Malaysia soars 10 places in latest FDI Confidence Index


Soaring high and the sky’s the limit… Malaysia jumped to 15th spot in A.T. Kearney’s latest Foreign Direct Confidence Index (photo credit: InvestKL).

Soaring high and the sky’s the limit… Malaysia jumped to 15th spot in A.T. Kearney’s latest Foreign Direct Investment Confidence Index (photo credit: InvestKL).

By Zhen M

Global management consulting firm A.T. Kearney in its 2014 Foreign Direct Investment Confidence Index (FDICI), an in-depth view of forward-looking investment sentiment, puts Malaysia in the 15th spot, an impressive jump from last year’s 25th position.

The 2014 FDICI, released on Monday in the United States, highlighted Malaysia’s efforts in building “its competitive position in electronics, automotive, and machinery manufacturing to move up the value chain into high-technology skill-intensive segments”.

The FDICI, now in its 14th edition, examines overarching trends and ranks countries on how changes in their political, economic, and regulatory systems are likely to affect FDI inflows in the coming years.

“In spite of the slow and uneven economic recovery, business executives now feel more bullish about the global outlook. A majority of business leaders report that this optimism will translate into increased levels of FDI in the next 12 months… Corporations are becoming anxious to convert their massive cash reserves into productive investments with attractive risk-adjusted returns,” A.T. Kearney found.

“Asia attracts roughly one-third of all FDI and remains a top destination for international investors. With inflows down just 5% from 2011’s all-time high, the region is showing more resilience than others in the face of continued investor reluctance,” it highlights.

Malaysia moving very fast up value chain

Malaysia’s jump in ranking is well received by the investment community. Economists laud the significantly stronger investor sentiment as an achievement, especially in view of the rising cost of doing business in Malaysia. Arguably, it is a sign that Malaysia is moving very fast up the value chain.

Any improvement in global ranking is always a step in the right direction and serves to highlight Malaysia’s competitiveness and attractiveness as an FDI destination, says Chris Eng, Etiqa Insurance & Takaful head of research for the investment management division.

Policy, rather than ranking, is the main FDI pull factor. Ranking is more a marketing point; but it is a very convincing one. Moving up the ranks sends the message: ‘Things are improving. People like us!’ observes a veteran economist who declined to be named.

He notes that while it would be unlikely that such rankings would influence the investors who have decided on the countries they want to invest in, there remains a large segment of ‘the undecided’ who could be swayed. “These ‘fence sitters’ may apply to several countries simultaneously and probably even get an FDI approval for each… These are the investors we can attract with a high ranking.”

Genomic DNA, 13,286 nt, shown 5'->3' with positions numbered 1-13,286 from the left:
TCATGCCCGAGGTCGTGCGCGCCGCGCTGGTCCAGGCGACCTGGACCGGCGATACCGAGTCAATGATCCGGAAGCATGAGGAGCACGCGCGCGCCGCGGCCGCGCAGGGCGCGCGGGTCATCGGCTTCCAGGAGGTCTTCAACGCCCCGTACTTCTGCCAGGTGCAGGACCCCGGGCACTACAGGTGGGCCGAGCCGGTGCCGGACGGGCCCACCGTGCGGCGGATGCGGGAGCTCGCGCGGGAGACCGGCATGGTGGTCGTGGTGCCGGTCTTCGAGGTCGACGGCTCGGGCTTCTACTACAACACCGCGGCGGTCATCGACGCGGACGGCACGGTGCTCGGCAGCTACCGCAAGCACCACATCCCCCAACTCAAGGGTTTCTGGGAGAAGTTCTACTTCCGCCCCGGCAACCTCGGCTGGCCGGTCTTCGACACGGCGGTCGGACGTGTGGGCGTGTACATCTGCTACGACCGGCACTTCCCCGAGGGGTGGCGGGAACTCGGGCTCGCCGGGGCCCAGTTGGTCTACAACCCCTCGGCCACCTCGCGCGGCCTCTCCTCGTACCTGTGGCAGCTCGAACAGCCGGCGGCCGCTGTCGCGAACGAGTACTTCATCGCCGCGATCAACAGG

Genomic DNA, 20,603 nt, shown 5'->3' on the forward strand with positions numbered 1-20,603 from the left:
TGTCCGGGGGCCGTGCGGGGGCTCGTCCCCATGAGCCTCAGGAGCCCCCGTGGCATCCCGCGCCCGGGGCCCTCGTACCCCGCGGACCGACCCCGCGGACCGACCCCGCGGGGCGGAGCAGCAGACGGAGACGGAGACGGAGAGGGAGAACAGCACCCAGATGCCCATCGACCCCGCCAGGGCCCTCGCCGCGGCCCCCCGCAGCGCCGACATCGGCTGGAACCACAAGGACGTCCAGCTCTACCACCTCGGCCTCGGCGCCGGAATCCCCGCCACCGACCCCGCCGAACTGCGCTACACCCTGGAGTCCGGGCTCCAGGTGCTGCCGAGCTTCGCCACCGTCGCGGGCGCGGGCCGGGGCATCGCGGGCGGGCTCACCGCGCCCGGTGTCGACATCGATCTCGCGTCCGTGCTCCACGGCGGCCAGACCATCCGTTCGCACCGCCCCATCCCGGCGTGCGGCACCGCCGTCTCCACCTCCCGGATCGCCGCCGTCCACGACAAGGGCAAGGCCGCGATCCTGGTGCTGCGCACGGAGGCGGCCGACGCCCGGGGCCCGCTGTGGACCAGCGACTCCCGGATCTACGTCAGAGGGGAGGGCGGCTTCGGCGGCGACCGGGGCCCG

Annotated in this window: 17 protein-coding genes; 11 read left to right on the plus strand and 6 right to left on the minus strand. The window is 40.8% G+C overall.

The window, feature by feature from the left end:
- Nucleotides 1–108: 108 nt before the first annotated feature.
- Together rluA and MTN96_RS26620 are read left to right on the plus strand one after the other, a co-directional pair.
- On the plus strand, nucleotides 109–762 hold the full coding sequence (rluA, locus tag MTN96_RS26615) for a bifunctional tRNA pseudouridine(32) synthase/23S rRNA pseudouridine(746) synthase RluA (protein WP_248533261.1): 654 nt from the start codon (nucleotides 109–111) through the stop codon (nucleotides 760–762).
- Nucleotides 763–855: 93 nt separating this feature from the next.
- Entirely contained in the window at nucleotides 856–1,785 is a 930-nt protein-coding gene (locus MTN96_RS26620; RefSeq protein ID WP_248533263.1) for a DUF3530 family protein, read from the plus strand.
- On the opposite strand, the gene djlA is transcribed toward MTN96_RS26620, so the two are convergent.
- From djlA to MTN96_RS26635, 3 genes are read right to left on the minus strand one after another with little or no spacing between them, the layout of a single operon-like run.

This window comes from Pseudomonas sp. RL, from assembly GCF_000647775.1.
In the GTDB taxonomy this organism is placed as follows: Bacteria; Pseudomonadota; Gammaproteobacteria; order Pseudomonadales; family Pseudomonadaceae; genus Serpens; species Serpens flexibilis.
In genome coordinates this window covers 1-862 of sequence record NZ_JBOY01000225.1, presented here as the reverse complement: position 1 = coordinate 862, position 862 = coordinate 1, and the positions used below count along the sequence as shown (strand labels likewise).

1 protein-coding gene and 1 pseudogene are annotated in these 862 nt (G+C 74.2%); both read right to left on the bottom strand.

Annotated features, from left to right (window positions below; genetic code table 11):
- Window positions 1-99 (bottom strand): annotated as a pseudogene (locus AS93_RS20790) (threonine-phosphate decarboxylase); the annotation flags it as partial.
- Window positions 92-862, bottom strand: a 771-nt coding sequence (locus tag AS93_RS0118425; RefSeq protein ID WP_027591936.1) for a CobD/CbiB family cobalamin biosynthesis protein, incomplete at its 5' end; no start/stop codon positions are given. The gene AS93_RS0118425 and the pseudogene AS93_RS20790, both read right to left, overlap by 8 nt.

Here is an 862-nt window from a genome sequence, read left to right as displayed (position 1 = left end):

Eng (pic) adds that “it is always important for countries, organisations, and individuals to benchmark themselves in rankings as they serve as an indicator for areas of improvement.” He attributes Malaysia’s improvement in the 2014 FDICI to the twin effects of better investor sentiment following the 13th General Elections, which saw the incumbent government retaining its power, and “deteriorating conditions in other emerging markets”.

Another economist Business Circle spoke to highlights the fact that emerging markets in Asia are each going through their own domestic challenges. For instance, China is rebalancing its economy, India and Indonesia are going through structural reforms, and Thailand has its political crisis, ‘though that does not really deter FDIs considering that the changing of prime ministers and coups are nothing new and investors probably factor those in’.

Malaysia is undergoing subsidy rationalisation. The hikes in electricity tariffs and petrol prices, and the implementation of minimum wages have increased labour cost and the cost of doing business in the country. Malaysia’s attractiveness, hence, would depend on the policies supporting its goal in becoming a high-income nation and how fast it can move up the value chain, especially in terms of building a pool of quality human capital.

“The focus on human capital and productivity is the key moving forward. Take Japan for instance – two decades of deflation and still the economy is doing well,” opines the economist.

The 2014 FDI Confidence Index®

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